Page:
“Figures of speech are spices that add zest to language,” a tired textbook author might write.
But even though the previous sentence lazily relies on a stale metaphor, it’s still more pleasurable to read than “Figures of speech are words and phrases used in other than their literal sense, or in other than their ordinary locutions, in order to suggest a picture or image or for other special effect.’”
Here’s the great American poet Richard Wilbur on the subject:
Praise in Summer
by Richard Wilbur
Obscurely yet most surely called to praise,
As summer sometimes calls us all, I said
The hills are heavens full of branching ways
Where star-nosed moles fly overhead the dead;
I said the trees are mines in air, I said
See how the sparrow burrows in the sky!
And then I wonder why this mad instead
Perverts our praise to uncreation, why
Such savor’s in this wrenching things awry.
Does sense so stale that it must needs derange
The world to know it? To a praiseful eye
Should it not be enough of fresh and strange
That trees grow green, and moles can course in clay,
And sparrows sweep the ceiling of our day?
In the octave of this sonnet, Wilbur, via metaphors, reverses the natural order, turning “hills” into “sky” and “moles” into “birds” that fly/burrow over the bones beneath them. He then reverses the mirror and transforms a “tree” into a “mine” and “sparrows” into “moles.”
In the sestet, he laments that even the most miraculous aspects of nature eventually bore us, so we end up through figurative language “perverting” what should by themselves fascinate us in their natural state — things of wonder like green trees, moles, and sparrows. Oddly enough, after questioning the need for figurative language, Wilbur paradoxically ends the poem with a metaphor as “sparrows sweep the ceiling of our day” — though at least the metaphor reflects the world in its correct orientation with the sky above and the ground below.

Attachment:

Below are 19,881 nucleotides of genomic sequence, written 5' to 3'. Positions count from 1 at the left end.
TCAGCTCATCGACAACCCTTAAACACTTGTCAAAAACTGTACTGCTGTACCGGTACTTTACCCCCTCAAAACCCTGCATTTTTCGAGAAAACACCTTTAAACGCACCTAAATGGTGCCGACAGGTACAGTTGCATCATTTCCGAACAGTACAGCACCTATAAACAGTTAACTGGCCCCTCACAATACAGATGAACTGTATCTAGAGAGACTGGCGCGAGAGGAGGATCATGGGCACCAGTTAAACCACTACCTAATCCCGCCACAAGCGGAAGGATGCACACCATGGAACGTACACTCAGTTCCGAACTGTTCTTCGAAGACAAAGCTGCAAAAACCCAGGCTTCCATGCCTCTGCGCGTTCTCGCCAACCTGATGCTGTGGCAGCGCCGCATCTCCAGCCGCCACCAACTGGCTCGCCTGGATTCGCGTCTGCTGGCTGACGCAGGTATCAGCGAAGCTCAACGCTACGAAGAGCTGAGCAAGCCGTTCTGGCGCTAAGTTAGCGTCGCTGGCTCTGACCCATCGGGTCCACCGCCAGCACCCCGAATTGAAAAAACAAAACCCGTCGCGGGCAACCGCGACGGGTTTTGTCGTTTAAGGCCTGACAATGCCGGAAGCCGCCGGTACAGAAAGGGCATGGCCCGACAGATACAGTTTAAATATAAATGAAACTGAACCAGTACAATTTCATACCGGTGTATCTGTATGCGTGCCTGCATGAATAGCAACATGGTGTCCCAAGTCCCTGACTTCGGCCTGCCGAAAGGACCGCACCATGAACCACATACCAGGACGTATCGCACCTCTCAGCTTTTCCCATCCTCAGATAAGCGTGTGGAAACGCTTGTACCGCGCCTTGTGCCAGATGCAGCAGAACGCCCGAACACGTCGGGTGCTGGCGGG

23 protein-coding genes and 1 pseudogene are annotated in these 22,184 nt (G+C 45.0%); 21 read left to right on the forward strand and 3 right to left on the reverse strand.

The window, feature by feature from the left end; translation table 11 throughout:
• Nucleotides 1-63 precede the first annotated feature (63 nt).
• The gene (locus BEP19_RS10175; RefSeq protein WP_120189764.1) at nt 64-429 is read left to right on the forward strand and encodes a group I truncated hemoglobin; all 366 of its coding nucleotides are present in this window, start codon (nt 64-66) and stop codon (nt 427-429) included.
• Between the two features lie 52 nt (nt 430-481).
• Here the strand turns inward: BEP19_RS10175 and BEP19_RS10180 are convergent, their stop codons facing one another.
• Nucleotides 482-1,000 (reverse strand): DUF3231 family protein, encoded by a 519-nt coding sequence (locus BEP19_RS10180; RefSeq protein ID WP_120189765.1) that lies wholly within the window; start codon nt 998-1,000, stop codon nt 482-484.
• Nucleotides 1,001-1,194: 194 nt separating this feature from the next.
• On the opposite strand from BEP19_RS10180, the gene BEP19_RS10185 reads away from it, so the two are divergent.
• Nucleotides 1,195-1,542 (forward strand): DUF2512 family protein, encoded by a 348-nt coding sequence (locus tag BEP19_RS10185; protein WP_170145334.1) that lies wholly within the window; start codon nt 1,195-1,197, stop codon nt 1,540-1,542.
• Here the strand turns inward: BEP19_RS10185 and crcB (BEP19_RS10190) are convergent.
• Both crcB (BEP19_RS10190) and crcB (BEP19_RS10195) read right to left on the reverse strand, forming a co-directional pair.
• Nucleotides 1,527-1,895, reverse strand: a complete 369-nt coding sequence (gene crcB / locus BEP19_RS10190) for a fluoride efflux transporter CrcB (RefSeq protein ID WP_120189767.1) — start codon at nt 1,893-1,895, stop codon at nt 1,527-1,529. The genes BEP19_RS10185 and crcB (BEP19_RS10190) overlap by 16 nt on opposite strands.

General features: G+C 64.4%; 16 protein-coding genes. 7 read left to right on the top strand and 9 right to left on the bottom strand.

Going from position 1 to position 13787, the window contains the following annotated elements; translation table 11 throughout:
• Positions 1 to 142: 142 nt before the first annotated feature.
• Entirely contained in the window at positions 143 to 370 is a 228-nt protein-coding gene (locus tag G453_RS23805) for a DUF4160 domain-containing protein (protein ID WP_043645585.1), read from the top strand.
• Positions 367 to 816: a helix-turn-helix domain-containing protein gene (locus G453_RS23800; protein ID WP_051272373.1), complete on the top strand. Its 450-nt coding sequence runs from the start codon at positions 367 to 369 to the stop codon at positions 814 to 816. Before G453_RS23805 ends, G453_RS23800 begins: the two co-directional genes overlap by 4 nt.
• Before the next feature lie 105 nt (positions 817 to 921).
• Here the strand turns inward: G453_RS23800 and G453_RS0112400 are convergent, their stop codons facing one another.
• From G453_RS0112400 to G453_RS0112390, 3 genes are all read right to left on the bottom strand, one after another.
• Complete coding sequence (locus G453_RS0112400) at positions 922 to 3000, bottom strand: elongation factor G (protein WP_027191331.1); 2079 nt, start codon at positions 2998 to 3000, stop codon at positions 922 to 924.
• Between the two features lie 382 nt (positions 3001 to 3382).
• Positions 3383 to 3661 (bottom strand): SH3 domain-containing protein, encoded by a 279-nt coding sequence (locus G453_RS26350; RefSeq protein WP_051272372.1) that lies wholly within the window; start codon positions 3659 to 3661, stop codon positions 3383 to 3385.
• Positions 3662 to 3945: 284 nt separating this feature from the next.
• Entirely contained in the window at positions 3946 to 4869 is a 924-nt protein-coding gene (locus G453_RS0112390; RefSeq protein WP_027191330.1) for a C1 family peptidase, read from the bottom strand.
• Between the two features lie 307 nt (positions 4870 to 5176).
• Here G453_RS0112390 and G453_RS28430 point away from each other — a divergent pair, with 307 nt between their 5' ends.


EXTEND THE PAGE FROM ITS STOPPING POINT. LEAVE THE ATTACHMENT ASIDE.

Because, as Wilbur notes, “figures of speech “wrench things awry,” their use can lead to misunderstanding. For example, if you don’t read much poetry, you might find “Praise for Summer” baffling, if not incomprehensible.
Problems can also arise when the less perceptive among us take figurative language literally, as Donald Trump claimed last week in his controversy du semaine.
In case you’re just emerging from solitary confinement, Trump made a literal accusation about the origins of ISIS and then tried to claim, post shitstorm, that he didn’t mean what he had said literally. He then cast the folks at CNN as dullards incapable of appreciating his use of irony.
Allow me to render his accusation in verse as I might if I were quizzing my high school students.
Barack and Hillary founded ISIS,
So they are to blame for our current crisis.
Identify the figure of speech found in the couplet:
A.understatement B. verbal irony (sarcasm) C. synecdoche D. hyperbole
The correct answer is D. Trump wasn’t employing sarcasm; he didn’t mean to convey that Obama and Hillary didn’t create ISIS by stating the opposite. If he meant the accusation figuratively (which I doubt), he was waxing hyperbolic – exaggerating – suggesting that Obama and Clinton’s mismanagement of foreign affairs led to the rise of the so-called Islamic State, thus making them de facto founders of ISIS. That he mocks others for not getting his sarcasm when he isn’t being sarcastic is worthy of sarcasm. Like we used to say in the 7th grade, “Smooth move, X-Lax.”
[cue Alanis Morrisette’s “Ironic”]
At any rate, you Republicans out there can surely lament that Trump lacks the verbal acuity of Ronald Reagan, who as deftly as Richard Wilbur turned language topsy-turvy, calling ICBMs “peace keepers” and taxes “revenue enhancers,” but then Reagan, who hand-wrote his own letters, was a voracious reader, which Trump obviously is not.
 Via Dictionary.com